Binding of drugs to melanin

back


The melanin binding of drugs and its implications (pdf)







The affinity of drugs to melanin and the resultant physiological effects on the organism

 
Binding of drugs to melanin is causative for a multitude of (patho)physiological or toxic effects in biological systems:

Of particular imortance is for example the affinity of antimalarial drugs in long-term treatment (Larsson, 1993). The potentially retinotoxic antimalarial chloroquine is for example detectable in considerable amouts in the retina of laboratory animals even one year after a single i.v. injection (Lindquist and Ullberg, 1972). Its harmful effects, like the incidence of a chorioretinopathy, may be explained by its accumulation in retinal melanin and long-lasting release from this depot.

Besides the undesired accumulation in melanin-pigmented tissues, a high affinity of drugs to melanin may even be relevant for their specific action, especially if therapeutics shall selectively act on melanin-containing tissues. This is the case in the treatment of diseases accompanied with melanin hyperpigmentation. An especially fatal example for these diseases may be the malignant melanoma. A selective accumulation of a respective drug in melanin-containing cells would considerably reduce the degree of adverse reactions.

Physiological effects and adverse reactions caused by binding of pharmacologically active substances to melanin should be considered already in the phase of development!

The causal relationship between adverse reactions of drugs and their affinity to melanin should become obvious!


References:

Larsson, B.S., 1993, Interaction between chemicals and melanin, Pigment Cell Res 6, 127.
Lindquist, N.G. and S. Ullberg, 1972, The melanin affinity of chloroquine and chlorpromazine studied by whole body autoradiography, Acta Pharmacol Toxicol (Copenh) 2:Suppl, 1.



Examples of pathophysiologic relevances of melanin binding:

Tardive dyskinesia:
The occurence of tardive dyskinesia is closely related to the melanin affinities of the causative neuroleptics
(Lyden et al., 1982; Salazar et al., 1978). Tardive dyskinesia are involuntary extrapyramidal movement disorders associated with long-term or high-dose treatment with antipychotic drugs. Tardive dyskinesia are often observed in older patients after termination of or dose-reduction in treatment with neuroleptics.

Retinal damages
Retinal damage is the most important hazard from light. The protective mechanism of melanin in the retinal pigment epithelium mainly consists in the absorption
of UV-induced radicals. A loss of this radical scavenger properties of melanin results in retinal damages.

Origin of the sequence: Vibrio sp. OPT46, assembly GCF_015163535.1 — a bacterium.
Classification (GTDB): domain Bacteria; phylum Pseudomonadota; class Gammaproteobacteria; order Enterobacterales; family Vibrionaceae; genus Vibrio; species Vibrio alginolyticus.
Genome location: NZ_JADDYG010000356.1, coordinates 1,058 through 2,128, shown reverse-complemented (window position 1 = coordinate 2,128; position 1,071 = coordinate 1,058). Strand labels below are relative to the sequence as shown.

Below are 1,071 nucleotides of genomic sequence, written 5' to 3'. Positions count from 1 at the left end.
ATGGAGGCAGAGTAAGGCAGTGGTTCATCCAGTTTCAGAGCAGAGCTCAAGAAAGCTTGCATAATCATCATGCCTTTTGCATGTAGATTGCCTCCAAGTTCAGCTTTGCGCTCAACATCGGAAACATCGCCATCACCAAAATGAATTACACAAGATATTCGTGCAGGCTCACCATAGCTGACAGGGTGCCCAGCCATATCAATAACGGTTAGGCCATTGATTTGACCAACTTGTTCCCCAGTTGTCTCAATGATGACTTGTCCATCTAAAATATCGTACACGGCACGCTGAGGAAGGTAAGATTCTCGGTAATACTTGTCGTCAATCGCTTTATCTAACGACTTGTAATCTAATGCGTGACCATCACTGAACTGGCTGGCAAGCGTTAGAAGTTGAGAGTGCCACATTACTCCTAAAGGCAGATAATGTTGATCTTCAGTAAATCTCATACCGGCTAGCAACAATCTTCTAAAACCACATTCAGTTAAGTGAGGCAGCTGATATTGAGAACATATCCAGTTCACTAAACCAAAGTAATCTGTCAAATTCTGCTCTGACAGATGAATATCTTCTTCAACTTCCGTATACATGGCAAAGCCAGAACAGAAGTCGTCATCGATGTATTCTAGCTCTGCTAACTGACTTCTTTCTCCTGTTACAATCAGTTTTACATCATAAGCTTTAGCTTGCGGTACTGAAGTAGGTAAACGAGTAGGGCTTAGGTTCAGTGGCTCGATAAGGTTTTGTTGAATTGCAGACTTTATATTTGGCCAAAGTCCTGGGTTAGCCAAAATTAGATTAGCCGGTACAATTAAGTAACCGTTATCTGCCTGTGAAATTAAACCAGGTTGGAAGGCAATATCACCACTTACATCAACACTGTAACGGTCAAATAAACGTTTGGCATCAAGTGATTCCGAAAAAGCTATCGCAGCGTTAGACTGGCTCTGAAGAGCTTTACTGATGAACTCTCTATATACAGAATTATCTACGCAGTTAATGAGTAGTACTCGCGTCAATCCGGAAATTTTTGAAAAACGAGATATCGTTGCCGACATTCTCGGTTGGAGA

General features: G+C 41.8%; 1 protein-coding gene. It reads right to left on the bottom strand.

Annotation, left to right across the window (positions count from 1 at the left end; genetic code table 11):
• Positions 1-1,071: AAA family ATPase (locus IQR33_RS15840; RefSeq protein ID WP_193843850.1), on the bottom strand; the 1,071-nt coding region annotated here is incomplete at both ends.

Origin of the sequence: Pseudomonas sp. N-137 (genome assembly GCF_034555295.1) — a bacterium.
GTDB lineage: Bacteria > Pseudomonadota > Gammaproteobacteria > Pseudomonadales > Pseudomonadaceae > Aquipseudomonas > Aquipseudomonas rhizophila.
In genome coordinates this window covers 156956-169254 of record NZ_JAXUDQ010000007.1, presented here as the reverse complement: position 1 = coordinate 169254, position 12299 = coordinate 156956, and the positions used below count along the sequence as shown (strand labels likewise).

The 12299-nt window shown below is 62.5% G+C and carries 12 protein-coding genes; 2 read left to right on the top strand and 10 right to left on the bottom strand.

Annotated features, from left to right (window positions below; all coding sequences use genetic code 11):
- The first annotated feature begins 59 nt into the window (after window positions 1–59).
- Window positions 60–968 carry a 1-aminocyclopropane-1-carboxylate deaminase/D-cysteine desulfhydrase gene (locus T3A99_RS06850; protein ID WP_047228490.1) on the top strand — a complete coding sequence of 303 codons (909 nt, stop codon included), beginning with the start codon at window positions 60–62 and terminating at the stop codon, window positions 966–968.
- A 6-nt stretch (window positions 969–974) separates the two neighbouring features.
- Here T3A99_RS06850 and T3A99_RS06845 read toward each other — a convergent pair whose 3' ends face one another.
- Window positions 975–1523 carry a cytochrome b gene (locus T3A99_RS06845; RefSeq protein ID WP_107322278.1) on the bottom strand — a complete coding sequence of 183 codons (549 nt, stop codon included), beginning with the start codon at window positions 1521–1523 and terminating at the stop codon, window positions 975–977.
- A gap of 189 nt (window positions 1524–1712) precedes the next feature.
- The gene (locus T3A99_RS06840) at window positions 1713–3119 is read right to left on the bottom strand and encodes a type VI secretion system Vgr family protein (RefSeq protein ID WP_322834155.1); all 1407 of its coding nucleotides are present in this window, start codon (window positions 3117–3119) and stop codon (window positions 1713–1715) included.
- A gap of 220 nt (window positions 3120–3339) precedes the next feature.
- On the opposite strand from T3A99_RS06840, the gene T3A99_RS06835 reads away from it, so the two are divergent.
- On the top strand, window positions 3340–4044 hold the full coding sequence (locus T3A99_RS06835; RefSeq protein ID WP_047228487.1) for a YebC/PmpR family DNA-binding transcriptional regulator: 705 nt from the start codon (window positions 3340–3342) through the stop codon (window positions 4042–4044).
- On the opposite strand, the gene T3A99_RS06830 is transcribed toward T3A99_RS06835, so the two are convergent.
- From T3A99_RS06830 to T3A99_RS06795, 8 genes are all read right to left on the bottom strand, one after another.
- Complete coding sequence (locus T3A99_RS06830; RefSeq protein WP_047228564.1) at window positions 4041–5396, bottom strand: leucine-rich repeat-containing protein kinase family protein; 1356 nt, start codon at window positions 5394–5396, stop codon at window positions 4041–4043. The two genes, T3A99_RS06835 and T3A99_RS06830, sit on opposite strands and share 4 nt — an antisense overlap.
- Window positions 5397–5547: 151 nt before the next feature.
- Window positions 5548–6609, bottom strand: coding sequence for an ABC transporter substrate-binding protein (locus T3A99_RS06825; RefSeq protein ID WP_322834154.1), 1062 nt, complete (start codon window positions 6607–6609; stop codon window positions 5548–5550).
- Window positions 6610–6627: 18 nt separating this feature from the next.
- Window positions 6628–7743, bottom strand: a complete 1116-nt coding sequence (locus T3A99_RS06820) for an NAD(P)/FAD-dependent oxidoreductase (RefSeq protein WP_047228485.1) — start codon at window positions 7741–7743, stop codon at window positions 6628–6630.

Melanin-bound drugs or harmful substances may also result in damages of the retina, a prominent example is the chorioretinopathy induced by melanin-bound chloroquine.


Our methods

Besides the classical approaches like binding experiments or equilibrium dialysis, IBAM offers a self developed and patented assay based on affinity chromatography for the determination of melanin affinities of drugs. 

The advantages of such an affinity chromatographic approach are:

- use of native instead of radiolabelled substances
- time and cost consuming radiolabelling is not necessary
- the formation of metabolites can chromatographically be detected, a simple radioassay does not allow this.


The recording of binding curves for several substances to melanin with IBAM’s affinity chromatographic approach allows a clear discrimination and quantification of the melanin affinities of these substances (Knörle et al., 1998). Binding curves are obtained by plotting the retention (V-V0) versus the particle number applied N0. Analysis of the binding curve is performed using non-linear modelling. The function (V-V0)=D+1/N0c allows a very close fit of the curve to the data points. Non of the classical approaches results in such a good fit. The melanin affinities of several drugs are given in the following table together with the respective 95% confidence intervals.




drug c D
Chloroquine 0,37 [0,36; 0,38] -171,3 [-198,3; -144,1]
Haloperidol 0,27 [0,26; 0,28] -51,6 [-69,2; -33,5]
Desipramine 0,18 [0,17; 0,18] -10,0 [-10,5;-9,6]
Sulpirid 0,15 [0,15; 0,16] -4,1 [-4,8; -3,3]
Flunitrazepam 0,08 [0,07; 0,08] -2,0 [-2,4; -1,7]

Reference:

Knörle, R., E. Schniz and T.J. Feuerstein, 1998, Drug accumulation in melanin: An affinity chromatographic study, J. Chromatography B, 714, 171.